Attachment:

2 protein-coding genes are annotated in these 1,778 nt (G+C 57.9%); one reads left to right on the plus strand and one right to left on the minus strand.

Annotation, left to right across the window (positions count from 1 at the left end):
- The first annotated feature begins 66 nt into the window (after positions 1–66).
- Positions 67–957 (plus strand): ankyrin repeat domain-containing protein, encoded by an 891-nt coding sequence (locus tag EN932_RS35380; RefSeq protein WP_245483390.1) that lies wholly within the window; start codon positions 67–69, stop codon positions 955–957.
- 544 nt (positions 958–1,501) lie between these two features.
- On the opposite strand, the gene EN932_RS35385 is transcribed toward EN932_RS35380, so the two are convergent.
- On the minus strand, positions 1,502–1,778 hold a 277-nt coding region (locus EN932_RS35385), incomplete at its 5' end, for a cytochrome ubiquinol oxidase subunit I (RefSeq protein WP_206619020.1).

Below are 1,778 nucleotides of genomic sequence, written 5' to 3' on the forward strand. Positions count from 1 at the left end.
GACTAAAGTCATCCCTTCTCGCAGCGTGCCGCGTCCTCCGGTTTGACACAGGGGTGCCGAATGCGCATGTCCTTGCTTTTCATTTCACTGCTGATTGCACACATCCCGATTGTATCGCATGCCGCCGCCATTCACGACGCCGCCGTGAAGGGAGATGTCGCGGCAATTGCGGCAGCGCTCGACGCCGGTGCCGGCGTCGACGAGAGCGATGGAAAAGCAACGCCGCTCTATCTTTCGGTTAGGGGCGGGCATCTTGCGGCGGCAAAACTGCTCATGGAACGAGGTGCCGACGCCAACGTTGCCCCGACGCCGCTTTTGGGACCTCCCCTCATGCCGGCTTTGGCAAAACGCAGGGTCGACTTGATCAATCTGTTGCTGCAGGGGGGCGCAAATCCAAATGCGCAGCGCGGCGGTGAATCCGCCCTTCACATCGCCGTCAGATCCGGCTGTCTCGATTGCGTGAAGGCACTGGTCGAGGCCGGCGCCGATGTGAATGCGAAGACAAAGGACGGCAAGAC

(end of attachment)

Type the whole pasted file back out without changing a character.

2 protein-coding genes are annotated in these 1,778 nt (G+C 57.9%); one reads left to right on the plus strand and one right to left on the minus strand.

Annotation, left to right across the window (positions count from 1 at the left end):
- The first annotated feature begins 66 nt into the window (after positions 1–66).
- Positions 67–957 (plus strand): ankyrin repeat domain-containing protein, encoded by an 891-nt coding sequence (locus tag EN932_RS35380; RefSeq protein WP_245483390.1) that lies wholly within the window; start codon positions 67–69, stop codon positions 955–957.
- 544 nt (positions 958–1,501) lie between these two features.
- On the opposite strand, the gene EN932_RS35385 is transcribed toward EN932_RS35380, so the two are convergent.
- On the minus strand, positions 1,502–1,778 hold a 277-nt coding region (locus EN932_RS35385), incomplete at its 5' end, for a cytochrome ubiquinol oxidase subunit I (RefSeq protein WP_206619020.1).

Below are 1,778 nucleotides of genomic sequence, written 5' to 3' on the forward strand. Positions count from 1 at the left end.
GACTAAAGTCATCCCTTCTCGCAGCGTGCCGCGTCCTCCGGTTTGACACAGGGGTGCCGAATGCGCATGTCCTTGCTTTTCATTTCACTGCTGATTGCACACATCCCGATTGTATCGCATGCCGCCGCCATTCACGACGCCGCCGTGAAGGGAGATGTCGCGGCAATTGCGGCAGCGCTCGACGCCGGTGCCGGCGTCGACGAGAGCGATGGAAAAGCAACGCCGCTCTATCTTTCGGTTAGGGGCGGGCATCTTGCGGCGGCAAAACTGCTCATGGAACGAGGTGCCGACGCCAACGTTGCCCCGACGCCGCTTTTGGGACCTCCCCTCATGCCGGCTTTGGCAAAACGCAGGGTCGACTTGATCAATCTGTTGCTGCAGGGGGGCGCAAATCCAAATGCGCAGCGCGGCGGTGAATCCGCCCTTCACATCGCCGTCAGATCCGGCTGTCTCGATTGCGTGAAGGCACTGGTCGAGGCCGGCGCCGATGTGAATGCGAAGACAAAGGACGGCAAGAC